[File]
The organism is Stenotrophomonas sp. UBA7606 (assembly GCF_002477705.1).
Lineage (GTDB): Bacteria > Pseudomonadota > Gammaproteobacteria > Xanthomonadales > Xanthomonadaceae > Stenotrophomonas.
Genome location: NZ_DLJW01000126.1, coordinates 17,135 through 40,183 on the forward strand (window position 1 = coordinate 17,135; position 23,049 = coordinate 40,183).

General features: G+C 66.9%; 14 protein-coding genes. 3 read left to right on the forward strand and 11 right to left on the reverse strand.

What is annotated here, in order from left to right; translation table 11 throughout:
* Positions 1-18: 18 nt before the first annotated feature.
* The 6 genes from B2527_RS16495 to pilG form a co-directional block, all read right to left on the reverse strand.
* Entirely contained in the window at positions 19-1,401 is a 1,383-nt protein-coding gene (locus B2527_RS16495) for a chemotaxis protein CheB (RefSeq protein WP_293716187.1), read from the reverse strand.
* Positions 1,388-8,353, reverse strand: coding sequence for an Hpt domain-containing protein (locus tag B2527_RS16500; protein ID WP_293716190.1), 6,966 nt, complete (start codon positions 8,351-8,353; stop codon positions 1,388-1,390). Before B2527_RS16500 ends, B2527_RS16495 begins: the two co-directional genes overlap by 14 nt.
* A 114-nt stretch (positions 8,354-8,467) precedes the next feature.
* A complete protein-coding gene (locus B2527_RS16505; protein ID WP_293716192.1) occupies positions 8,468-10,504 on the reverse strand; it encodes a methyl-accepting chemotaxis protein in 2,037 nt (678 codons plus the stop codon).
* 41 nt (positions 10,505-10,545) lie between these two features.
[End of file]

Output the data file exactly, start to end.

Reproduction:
The organism is Stenotrophomonas sp. UBA7606 (assembly GCF_002477705.1).
Lineage (GTDB): Bacteria > Pseudomonadota > Gammaproteobacteria > Xanthomonadales > Xanthomonadaceae > Stenotrophomonas.
Genome location: NZ_DLJW01000126.1, coordinates 17,135 through 40,183 on the forward strand (window position 1 = coordinate 17,135; position 23,049 = coordinate 40,183).

General features: G+C 66.9%; 14 protein-coding genes. 3 read left to right on the forward strand and 11 right to left on the reverse strand.

What is annotated here, in order from left to right; translation table 11 throughout:
* Positions 1-18: 18 nt before the first annotated feature.
* The 6 genes from B2527_RS16495 to pilG form a co-directional block, all read right to left on the reverse strand.
* Entirely contained in the window at positions 19-1,401 is a 1,383-nt protein-coding gene (locus B2527_RS16495) for a chemotaxis protein CheB (RefSeq protein WP_293716187.1), read from the reverse strand.
* Positions 1,388-8,353, reverse strand: coding sequence for an Hpt domain-containing protein (locus tag B2527_RS16500; protein ID WP_293716190.1), 6,966 nt, complete (start codon positions 8,351-8,353; stop codon positions 1,388-1,390). Before B2527_RS16500 ends, B2527_RS16495 begins: the two co-directional genes overlap by 14 nt.
* A 114-nt stretch (positions 8,354-8,467) precedes the next feature.
* A complete protein-coding gene (locus B2527_RS16505; protein ID WP_293716192.1) occupies positions 8,468-10,504 on the reverse strand; it encodes a methyl-accepting chemotaxis protein in 2,037 nt (678 codons plus the stop codon).
* 41 nt (positions 10,505-10,545) lie between these two features.